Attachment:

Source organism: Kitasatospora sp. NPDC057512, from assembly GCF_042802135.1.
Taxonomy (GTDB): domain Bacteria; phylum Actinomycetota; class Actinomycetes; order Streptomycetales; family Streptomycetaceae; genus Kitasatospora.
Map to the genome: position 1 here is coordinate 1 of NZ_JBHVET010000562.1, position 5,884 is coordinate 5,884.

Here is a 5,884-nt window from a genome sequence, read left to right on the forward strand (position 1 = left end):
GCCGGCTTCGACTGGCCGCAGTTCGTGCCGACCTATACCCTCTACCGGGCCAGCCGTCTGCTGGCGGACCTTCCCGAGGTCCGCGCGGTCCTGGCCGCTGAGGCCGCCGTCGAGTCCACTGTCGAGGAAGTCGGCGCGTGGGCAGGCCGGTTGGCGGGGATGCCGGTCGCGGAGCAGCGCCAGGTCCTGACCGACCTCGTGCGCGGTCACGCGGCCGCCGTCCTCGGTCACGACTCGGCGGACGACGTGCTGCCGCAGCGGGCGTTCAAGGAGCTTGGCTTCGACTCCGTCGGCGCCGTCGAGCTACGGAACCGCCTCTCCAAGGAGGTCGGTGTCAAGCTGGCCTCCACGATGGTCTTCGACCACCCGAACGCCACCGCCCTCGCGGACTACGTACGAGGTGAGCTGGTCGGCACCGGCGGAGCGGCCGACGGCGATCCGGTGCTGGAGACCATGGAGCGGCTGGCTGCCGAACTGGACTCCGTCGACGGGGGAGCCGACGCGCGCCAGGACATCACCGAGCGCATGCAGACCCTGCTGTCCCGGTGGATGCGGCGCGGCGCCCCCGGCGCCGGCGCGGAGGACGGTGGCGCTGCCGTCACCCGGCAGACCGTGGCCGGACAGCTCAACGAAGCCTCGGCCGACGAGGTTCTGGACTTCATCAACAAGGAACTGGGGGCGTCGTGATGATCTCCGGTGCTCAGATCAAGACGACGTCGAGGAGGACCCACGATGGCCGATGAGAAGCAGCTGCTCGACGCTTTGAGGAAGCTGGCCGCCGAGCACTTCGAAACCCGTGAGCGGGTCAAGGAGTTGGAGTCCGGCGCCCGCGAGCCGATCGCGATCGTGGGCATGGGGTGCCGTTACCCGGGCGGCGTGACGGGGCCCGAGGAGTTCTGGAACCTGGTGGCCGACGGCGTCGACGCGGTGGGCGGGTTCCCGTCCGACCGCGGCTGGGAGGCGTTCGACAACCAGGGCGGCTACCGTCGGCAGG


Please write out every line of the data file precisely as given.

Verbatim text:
Source organism: Kitasatospora sp. NPDC057512, from assembly GCF_042802135.1.
Taxonomy (GTDB): domain Bacteria; phylum Actinomycetota; class Actinomycetes; order Streptomycetales; family Streptomycetaceae; genus Kitasatospora.
Map to the genome: position 1 here is coordinate 1 of NZ_JBHVET010000562.1, position 5,884 is coordinate 5,884.

Here is a 5,884-nt window from a genome sequence, read left to right on the forward strand (position 1 = left end):
GCCGGCTTCGACTGGCCGCAGTTCGTGCCGACCTATACCCTCTACCGGGCCAGCCGTCTGCTGGCGGACCTTCCCGAGGTCCGCGCGGTCCTGGCCGCTGAGGCCGCCGTCGAGTCCACTGTCGAGGAAGTCGGCGCGTGGGCAGGCCGGTTGGCGGGGATGCCGGTCGCGGAGCAGCGCCAGGTCCTGACCGACCTCGTGCGCGGTCACGCGGCCGCCGTCCTCGGTCACGACTCGGCGGACGACGTGCTGCCGCAGCGGGCGTTCAAGGAGCTTGGCTTCGACTCCGTCGGCGCCGTCGAGCTACGGAACCGCCTCTCCAAGGAGGTCGGTGTCAAGCTGGCCTCCACGATGGTCTTCGACCACCCGAACGCCACCGCCCTCGCGGACTACGTACGAGGTGAGCTGGTCGGCACCGGCGGAGCGGCCGACGGCGATCCGGTGCTGGAGACCATGGAGCGGCTGGCTGCCGAACTGGACTCCGTCGACGGGGGAGCCGACGCGCGCCAGGACATCACCGAGCGCATGCAGACCCTGCTGTCCCGGTGGATGCGGCGCGGCGCCCCCGGCGCCGGCGCGGAGGACGGTGGCGCTGCCGTCACCCGGCAGACCGTGGCCGGACAGCTCAACGAAGCCTCGGCCGACGAGGTTCTGGACTTCATCAACAAGGAACTGGGGGCGTCGTGATGATCTCCGGTGCTCAGATCAAGACGACGTCGAGGAGGACCCACGATGGCCGATGAGAAGCAGCTGCTCGACGCTTTGAGGAAGCTGGCCGCCGAGCACTTCGAAACCCGTGAGCGGGTCAAGGAGTTGGAGTCCGGCGCCCGCGAGCCGATCGCGATCGTGGGCATGGGGTGCCGTTACCCGGGCGGCGTGACGGGGCCCGAGGAGTTCTGGAACCTGGTGGCCGACGGCGTCGACGCGGTGGGCGGGTTCCCGTCCGACCGCGGCTGGGAGGCGTTCGACAACCAGGGCGGCTACCGTCGGCAGG